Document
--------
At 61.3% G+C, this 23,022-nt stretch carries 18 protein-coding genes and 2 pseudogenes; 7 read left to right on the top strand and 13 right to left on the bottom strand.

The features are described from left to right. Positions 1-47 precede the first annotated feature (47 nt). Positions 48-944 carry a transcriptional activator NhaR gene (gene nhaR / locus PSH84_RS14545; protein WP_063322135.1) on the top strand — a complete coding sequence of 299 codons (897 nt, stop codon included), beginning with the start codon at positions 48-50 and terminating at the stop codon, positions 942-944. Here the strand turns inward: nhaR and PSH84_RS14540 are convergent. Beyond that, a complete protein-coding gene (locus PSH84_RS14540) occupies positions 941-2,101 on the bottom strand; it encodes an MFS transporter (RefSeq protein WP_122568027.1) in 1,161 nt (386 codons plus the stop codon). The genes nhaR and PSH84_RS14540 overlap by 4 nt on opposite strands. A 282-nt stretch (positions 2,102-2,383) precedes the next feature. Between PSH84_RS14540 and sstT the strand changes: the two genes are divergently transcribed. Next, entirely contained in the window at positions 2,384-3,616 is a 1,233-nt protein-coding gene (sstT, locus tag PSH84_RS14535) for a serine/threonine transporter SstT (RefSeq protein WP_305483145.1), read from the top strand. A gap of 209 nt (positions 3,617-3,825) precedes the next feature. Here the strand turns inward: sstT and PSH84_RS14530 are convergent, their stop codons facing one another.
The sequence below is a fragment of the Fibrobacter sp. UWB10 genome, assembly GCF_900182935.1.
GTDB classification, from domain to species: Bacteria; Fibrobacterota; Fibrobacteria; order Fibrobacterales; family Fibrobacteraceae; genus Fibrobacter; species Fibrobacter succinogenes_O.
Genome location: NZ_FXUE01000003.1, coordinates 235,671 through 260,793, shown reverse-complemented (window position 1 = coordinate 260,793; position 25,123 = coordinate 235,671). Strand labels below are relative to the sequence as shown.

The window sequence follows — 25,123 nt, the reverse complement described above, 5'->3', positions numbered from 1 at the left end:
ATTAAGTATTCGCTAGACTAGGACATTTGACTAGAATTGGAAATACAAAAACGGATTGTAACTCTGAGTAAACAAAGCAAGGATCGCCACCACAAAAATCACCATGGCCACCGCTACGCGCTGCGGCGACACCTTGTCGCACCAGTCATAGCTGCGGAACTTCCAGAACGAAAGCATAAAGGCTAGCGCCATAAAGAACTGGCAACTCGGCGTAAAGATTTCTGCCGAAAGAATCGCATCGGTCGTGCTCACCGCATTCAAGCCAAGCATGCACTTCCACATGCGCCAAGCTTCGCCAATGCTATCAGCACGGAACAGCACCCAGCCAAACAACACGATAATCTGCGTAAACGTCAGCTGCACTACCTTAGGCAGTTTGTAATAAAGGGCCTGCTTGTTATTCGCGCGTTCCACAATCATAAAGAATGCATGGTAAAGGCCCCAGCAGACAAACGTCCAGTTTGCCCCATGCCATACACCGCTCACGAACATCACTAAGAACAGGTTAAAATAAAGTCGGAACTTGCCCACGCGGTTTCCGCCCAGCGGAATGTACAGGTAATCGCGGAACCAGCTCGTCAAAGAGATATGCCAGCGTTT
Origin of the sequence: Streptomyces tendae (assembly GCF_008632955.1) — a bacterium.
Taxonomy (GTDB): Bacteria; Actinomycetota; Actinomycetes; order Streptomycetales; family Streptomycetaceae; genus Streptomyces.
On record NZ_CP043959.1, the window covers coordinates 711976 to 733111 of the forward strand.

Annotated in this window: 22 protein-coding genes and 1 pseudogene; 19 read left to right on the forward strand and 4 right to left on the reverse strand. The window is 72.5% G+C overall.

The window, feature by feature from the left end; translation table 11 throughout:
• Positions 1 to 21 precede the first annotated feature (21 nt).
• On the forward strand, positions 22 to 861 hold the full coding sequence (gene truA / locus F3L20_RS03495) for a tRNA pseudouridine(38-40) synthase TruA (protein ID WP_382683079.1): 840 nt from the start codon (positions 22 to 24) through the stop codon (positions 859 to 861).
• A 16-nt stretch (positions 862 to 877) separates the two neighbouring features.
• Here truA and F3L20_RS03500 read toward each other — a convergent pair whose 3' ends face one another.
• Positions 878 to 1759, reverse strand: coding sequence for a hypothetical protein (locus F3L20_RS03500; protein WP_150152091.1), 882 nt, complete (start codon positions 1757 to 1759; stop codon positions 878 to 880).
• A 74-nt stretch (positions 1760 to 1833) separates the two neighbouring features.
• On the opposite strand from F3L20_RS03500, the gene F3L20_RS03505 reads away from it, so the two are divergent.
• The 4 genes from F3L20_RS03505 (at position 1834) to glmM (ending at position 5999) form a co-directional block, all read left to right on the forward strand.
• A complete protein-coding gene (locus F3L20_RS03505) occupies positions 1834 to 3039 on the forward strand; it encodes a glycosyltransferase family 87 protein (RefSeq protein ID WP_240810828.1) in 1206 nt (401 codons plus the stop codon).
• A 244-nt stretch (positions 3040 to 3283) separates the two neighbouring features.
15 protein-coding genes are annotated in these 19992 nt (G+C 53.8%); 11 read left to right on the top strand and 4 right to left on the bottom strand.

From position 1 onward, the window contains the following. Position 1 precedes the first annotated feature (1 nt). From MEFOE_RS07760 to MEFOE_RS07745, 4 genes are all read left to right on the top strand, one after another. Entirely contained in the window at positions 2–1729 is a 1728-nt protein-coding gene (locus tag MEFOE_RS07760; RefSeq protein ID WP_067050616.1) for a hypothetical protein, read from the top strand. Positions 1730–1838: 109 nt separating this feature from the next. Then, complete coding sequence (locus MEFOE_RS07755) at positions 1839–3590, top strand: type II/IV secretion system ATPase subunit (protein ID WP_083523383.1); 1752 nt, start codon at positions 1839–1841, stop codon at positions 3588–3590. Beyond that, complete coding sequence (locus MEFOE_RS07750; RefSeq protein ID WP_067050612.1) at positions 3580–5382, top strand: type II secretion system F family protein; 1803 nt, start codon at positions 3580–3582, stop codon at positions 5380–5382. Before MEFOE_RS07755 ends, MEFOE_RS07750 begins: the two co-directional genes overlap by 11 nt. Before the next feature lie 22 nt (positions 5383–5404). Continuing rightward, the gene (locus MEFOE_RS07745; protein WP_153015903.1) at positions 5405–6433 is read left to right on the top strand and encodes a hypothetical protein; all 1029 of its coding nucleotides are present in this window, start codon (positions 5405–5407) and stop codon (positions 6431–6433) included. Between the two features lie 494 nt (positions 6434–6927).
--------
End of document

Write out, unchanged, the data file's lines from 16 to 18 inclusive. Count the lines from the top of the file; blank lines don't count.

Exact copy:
• Here truA and F3L20_RS03500 read toward each other — a convergent pair whose 3' ends face one another.
• Positions 878 to 1759, reverse strand: coding sequence for a hypothetical protein (locus F3L20_RS03500; protein WP_150152091.1), 882 nt, complete (start codon positions 1757 to 1759; stop codon positions 878 to 880).
• A 74-nt stretch (positions 1760 to 1833) separates the two neighbouring features.